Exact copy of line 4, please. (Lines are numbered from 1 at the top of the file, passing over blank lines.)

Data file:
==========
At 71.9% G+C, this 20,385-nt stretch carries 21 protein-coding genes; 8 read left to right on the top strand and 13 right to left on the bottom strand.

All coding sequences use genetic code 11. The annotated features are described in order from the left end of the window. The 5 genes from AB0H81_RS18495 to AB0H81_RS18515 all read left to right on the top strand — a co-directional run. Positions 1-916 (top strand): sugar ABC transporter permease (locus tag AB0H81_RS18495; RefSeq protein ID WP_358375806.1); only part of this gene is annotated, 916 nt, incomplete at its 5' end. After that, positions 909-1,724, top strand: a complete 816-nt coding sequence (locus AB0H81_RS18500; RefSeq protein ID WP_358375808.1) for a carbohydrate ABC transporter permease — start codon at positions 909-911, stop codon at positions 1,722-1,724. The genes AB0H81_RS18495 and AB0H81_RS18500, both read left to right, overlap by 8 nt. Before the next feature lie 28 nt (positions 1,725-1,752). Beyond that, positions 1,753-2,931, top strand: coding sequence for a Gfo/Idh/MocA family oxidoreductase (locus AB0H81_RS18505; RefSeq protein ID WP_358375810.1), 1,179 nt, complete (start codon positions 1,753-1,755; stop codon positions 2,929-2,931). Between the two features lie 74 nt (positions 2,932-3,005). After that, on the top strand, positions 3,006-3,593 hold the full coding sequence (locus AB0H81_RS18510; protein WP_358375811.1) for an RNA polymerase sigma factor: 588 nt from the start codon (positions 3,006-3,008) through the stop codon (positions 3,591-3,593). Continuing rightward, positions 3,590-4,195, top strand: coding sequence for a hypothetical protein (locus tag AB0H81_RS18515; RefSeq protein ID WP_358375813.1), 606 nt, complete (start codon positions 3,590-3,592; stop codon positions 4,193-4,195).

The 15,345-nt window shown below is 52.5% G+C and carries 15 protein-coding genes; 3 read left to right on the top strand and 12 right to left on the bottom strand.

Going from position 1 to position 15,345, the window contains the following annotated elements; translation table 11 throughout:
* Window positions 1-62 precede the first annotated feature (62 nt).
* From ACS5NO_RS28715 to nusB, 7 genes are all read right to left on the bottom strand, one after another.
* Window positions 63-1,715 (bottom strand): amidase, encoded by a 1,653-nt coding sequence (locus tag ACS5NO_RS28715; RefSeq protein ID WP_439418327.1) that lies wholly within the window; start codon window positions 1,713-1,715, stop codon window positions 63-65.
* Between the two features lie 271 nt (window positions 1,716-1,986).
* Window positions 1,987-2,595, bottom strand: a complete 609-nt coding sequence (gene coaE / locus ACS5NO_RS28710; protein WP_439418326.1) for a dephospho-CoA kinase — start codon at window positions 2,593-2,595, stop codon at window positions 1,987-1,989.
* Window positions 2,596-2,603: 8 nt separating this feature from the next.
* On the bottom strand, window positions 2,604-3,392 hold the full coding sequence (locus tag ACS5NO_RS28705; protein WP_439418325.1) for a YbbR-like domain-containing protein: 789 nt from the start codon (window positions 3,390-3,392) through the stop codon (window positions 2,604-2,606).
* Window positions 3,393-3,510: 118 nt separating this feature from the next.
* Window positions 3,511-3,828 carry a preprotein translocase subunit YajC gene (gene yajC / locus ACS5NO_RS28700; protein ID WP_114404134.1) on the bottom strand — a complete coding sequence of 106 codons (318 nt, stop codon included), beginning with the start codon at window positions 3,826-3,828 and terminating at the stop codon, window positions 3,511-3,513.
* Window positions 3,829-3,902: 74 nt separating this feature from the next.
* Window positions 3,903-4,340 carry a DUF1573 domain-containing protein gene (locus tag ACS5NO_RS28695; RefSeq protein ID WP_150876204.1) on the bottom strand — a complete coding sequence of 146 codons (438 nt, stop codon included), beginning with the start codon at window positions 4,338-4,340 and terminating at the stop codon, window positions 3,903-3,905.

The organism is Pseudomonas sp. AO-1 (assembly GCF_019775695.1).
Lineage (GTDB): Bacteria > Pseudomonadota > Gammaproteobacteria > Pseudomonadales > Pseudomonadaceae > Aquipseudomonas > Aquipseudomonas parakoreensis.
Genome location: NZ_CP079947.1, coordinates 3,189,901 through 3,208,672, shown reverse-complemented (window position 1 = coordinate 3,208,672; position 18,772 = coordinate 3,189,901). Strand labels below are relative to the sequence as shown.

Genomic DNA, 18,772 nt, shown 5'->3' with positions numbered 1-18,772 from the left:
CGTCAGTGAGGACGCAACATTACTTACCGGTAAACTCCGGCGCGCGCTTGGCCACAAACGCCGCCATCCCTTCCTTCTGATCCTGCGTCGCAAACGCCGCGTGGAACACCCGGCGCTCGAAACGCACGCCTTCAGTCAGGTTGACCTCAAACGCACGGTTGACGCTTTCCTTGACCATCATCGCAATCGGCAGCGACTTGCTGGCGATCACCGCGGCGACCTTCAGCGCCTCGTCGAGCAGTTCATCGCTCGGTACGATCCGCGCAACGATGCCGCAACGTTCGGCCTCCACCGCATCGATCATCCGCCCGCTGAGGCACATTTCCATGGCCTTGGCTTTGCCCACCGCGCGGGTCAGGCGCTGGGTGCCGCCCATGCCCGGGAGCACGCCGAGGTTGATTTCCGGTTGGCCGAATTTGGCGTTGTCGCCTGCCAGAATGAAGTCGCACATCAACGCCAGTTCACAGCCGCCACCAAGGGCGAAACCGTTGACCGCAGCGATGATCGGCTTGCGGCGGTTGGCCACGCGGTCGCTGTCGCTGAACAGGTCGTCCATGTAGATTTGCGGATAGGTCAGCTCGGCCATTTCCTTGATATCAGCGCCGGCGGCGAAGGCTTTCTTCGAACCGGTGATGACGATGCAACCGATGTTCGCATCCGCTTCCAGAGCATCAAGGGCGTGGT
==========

Going from position 1 to position 15,345, the window contains the following annotated elements; translation table 11 throughout: